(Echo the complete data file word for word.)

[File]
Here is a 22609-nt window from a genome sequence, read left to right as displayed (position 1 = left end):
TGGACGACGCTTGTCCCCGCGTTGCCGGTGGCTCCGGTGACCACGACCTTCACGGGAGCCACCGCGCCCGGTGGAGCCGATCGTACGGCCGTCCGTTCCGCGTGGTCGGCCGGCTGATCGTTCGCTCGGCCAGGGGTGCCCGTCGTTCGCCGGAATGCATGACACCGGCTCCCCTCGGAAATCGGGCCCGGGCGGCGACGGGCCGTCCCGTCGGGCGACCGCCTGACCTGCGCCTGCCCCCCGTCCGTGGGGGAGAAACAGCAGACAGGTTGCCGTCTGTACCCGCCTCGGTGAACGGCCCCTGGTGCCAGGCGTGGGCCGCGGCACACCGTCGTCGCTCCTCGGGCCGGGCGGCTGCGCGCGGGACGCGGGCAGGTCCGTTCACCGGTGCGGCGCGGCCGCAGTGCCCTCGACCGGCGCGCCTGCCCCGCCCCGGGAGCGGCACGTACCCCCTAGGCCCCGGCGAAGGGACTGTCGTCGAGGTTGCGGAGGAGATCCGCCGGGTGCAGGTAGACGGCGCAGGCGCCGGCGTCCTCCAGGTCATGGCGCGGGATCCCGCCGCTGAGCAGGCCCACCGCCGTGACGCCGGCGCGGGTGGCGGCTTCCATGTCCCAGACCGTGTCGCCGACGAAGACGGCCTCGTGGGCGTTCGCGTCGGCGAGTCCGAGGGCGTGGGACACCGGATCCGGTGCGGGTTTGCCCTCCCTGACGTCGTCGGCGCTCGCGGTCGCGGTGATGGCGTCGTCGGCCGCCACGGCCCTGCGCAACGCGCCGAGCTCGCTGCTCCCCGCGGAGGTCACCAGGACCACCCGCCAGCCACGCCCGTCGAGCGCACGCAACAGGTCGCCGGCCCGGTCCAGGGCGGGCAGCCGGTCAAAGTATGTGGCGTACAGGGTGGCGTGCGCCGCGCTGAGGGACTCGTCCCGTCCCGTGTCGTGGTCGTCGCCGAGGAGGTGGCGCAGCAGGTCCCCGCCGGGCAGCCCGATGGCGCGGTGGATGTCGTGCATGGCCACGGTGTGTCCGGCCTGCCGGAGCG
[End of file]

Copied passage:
Here is a 22609-nt window from a genome sequence, read left to right as displayed (position 1 = left end):
TGGACGACGCTTGTCCCCGCGTTGCCGGTGGCTCCGGTGACCACGACCTTCACGGGAGCCACCGCGCCCGGTGGAGCCGATCGTACGGCCGTCCGTTCCGCGTGGTCGGCCGGCTGATCGTTCGCTCGGCCAGGGGTGCCCGTCGTTCGCCGGAATGCATGACACCGGCTCCCCTCGGAAATCGGGCCCGGGCGGCGACGGGCCGTCCCGTCGGGCGACCGCCTGACCTGCGCCTGCCCCCCGTCCGTGGGGGAGAAACAGCAGACAGGTTGCCGTCTGTACCCGCCTCGGTGAACGGCCCCTGGTGCCAGGCGTGGGCCGCGGCACACCGTCGTCGCTCCTCGGGCCGGGCGGCTGCGCGCGGGACGCGGGCAGGTCCGTTCACCGGTGCGGCGCGGCCGCAGTGCCCTCGACCGGCGCGCCTGCCCCGCCCCGGGAGCGGCACGTACCCCCTAGGCCCCGGCGAAGGGACTGTCGTCGAGGTTGCGGAGGAGATCCGCCGGGTGCAGGTAGACGGCGCAGGCGCCGGCGTCCTCCAGGTCATGGCGCGGGATCCCGCCGCTGAGCAGGCCCACCGCCGTGACGCCGGCGCGGGTGGCGGCTTCCATGTCCCAGACCGTGTCGCCGACGAAGACGGCCTCGTGGGCGTTCGCGTCGGCGAGTCCGAGGGCGTGGGACACCGGATCCGGTGCGGGTTTGCCCTCCCTGACGTCGTCGGCGCTCGCGGTCGCGGTGATGGCGTCGTCGGCCGCCACGGCCCTGCGCAACGCGCCGAGCTCGCTGCTCCCCGCGGAGGTCACCAGGACCACCCGCCAGCCACGCCCGTCGAGCGCACGCAACAGGTCGCCGGCCCGGTCCAGGGCGGGCAGCCGGTCAAAGTATGTGGCGTACAGGGTGGCGTGCGCCGCGCTGAGGGACTCGTCCCGTCCCGTGTCGTGGTCGTCGCCGAGGAGGTGGCGCAGCAGGTCCCCGCCGGGCAGCCCGATGGCGCGGTGGATGTCGTGCATGGCCACGGTGTGTCCGGCCTGCCGGAGCG